Migraine - Medical specialists

Here you will find medical experts in clinics and medical practices in the medical field Migraine. All listed physicians are specialists in their field and have been carefully selected for you according to strict guidelines.
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Migraine - Further information

In which specialist field are migraine specialists active?

It is often difficult to diagnose migraine, and your primary care doctor may therefore wish to refer your headache condition to an appropriate specialist. Thus, depending upon the actual cause of your painful, recurring migraine headaches, your condition may actually be diagnosed by one of a number of different specialists from different medical fields, including:

  • a migraine specialist, who may be qualified in neurology with a relevant specialism, or may operate within a dedicated migraine clinic.
  • a neurologist, who is a doctor specialising in disorders of the brain, spinal cord, nerves and muscles. A neurology specialist can treat head and neck nerves, as well as diagnosing problems related to memory, balance, speech, thinking and language.
  • an ophthalmologist, who is an eye specialist able to diagnose migraines related to issues such as vision changes, light sensitivity or a range of possible eye disorders.
  • an otolaryngologist, or ENT (ear, nose and throat) specialist, who can diagnose migraines that may be caused by conditions such as sinus complaints.
  • an allergy specialist, whose focus is on diseases and conditions that cause asthma and allergic reactions, who will be able to diagnose or rule out migraine symptoms related to these causes.
  • an obstetrician/gynaecologist, who specialises in disorders and diseases affecting women, especially the female reproductive system, pregnancy and childbirth, and who will be able to investigate migraines that may be triggered by such causes.
  • a pain management specialist, who may be called upon to find ways to manage and reduce the pain caused by severe migraines.
  • a neuromuscular dentist, who can examine jaw and facial tissues, muscles, teeth, joints and nerves in the neck region in order to determine whether these areas are the cause of migraine symptoms.
  • a psychiatrist, who specialises in anxiety, depression and mental disorders, and who may be able to trace any links between these issues and a persistent migraine headache.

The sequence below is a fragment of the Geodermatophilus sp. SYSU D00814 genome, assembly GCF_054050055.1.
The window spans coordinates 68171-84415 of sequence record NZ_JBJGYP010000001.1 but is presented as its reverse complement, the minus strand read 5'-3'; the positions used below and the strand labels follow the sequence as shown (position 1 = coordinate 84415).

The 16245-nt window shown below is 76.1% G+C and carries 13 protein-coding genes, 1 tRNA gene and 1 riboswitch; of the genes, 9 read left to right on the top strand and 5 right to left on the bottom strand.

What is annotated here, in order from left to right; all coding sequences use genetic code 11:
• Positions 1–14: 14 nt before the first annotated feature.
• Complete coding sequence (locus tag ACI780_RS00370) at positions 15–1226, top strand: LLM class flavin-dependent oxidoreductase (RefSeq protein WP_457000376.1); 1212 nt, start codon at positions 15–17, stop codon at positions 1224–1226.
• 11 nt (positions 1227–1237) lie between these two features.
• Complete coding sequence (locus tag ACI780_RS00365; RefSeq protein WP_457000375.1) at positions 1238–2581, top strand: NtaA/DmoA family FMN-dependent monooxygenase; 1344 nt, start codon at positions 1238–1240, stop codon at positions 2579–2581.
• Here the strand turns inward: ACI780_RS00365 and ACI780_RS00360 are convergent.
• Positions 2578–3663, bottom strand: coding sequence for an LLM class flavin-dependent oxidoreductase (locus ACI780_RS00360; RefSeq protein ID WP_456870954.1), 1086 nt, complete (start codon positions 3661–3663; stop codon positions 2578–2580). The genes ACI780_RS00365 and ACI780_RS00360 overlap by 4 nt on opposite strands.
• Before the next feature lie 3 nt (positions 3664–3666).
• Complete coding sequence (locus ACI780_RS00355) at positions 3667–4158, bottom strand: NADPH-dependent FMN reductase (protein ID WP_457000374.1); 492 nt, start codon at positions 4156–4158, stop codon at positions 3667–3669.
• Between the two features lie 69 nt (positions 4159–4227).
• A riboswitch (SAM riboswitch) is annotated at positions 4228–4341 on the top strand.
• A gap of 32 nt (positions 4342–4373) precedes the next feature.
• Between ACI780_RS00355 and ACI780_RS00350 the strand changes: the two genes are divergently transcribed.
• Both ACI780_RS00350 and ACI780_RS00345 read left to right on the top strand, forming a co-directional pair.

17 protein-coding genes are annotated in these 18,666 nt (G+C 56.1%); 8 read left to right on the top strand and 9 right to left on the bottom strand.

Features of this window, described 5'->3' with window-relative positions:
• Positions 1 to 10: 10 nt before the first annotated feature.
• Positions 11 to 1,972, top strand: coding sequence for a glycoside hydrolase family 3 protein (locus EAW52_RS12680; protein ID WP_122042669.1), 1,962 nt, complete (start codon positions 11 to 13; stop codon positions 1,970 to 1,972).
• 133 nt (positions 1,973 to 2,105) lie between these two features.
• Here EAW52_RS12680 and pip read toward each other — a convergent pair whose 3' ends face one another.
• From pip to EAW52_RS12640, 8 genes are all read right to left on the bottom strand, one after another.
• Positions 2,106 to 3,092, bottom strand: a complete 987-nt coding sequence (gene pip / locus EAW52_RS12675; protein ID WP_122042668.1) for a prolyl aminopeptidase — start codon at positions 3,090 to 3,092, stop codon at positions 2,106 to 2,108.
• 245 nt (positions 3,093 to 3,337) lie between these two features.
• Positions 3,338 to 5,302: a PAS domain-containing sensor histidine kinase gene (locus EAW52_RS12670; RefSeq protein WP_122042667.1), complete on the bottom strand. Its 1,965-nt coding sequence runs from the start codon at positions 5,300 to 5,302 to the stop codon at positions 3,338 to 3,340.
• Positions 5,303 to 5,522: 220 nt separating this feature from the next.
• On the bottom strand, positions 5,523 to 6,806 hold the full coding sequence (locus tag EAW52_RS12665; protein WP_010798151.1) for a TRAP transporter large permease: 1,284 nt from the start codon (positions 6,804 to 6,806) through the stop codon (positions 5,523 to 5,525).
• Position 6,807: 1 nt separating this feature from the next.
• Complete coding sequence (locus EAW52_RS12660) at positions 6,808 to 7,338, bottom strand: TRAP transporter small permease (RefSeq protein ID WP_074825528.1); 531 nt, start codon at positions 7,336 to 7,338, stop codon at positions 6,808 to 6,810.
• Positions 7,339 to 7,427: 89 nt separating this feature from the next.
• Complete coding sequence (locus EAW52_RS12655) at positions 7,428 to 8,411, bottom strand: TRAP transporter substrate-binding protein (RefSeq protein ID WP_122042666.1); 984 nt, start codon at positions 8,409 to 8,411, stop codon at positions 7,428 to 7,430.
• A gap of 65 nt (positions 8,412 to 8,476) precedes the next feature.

Which illnesses do migraine specialists treat?

Migraines are typically classified in seven categories, as follows:

  • Migraine without aura (visual disturbance), or "common migraine".
  • Migraine with aura, or "classic migraine", typically presents as migraine headaches accompanied by an aura. Less frequently, an aura can occur on its own, or with a non-migraine headache. Sometimes there can also be motor weakness or temporary speech difficulties.
  • Childhood periodic syndromes (which are common precursors of migraine itself) include: occasional intense bouts of vomiting, abdominal pain, usually accompanied by feelings of nausea, and occasional attacks of vertigo.
  • Retinal migraine presents as migraine headaches along with visual disturbances, or even a brief period of blindness in one eye.
  • Complications of migraine describes types of migraine headaches and/or associated auras, which are uncharacteristically long or unusually frequent, or associated with a seizure or brain lesion.
  • Probable migraine describes conditions that have a few migraine characteristics, but where there is insufficient evidence to support a conclusive diagnosis of migraine.
  • Chronic migraine is a complication of migraines, and presents as a headache that fulfils the diagnostic criteria for a migraine headache and also persists for a greater time interval – 15 days per month (or more), for more than three months.


What treatment methods are used by migraine specialists?

Migraine specialists will recommend a holistic approach that combines prevention with management and treatment of a migraine condition, and uses some of the following methods and remedies:

  • identify and avoid your personal migraine triggers, which might be eggs, red wine, chocolate etc.
  • adopt lifestyle changes such as regular exercise, a sensible diet, an established sleep pattern, reduced stress levels etc.
  • behavioural therapies and techniques used to manage and reduce migraine pain include massage, ice on the head, relaxation and meditation.
  • preventative medications to avoid attacks taking place include anti-seizure drugs, beta-blockers, Botox (as a muscle relaxant), antihistamines and anti-inflammatory drugs.
  • medications used to manage a migraine attack that has already begun include analgesics for pain relief, non-steroidal anti-inflammatory drugs, triptans, ergots and anti-nausea medications.
  • complementary treatments, such as acupuncture and herbal products, have also been shown to be effective in helping to manage and relieve migraine pain.

What additional qualifications are required by migraine specialists?

Most migraine specialists will be medically qualified as neurologists. Although no standard certification recognises migraine or headache medicine as a subspecialty, various (mostly neurological) bodies have tried to address this situation with their own training and certification schemes. For example, the United Council for Neurologic Subspecialties is a professional medical organisation that accredits fellowship programs and certifies physicians who demonstrate competence in various neurologic subspecialties, including headache and migraine medicine.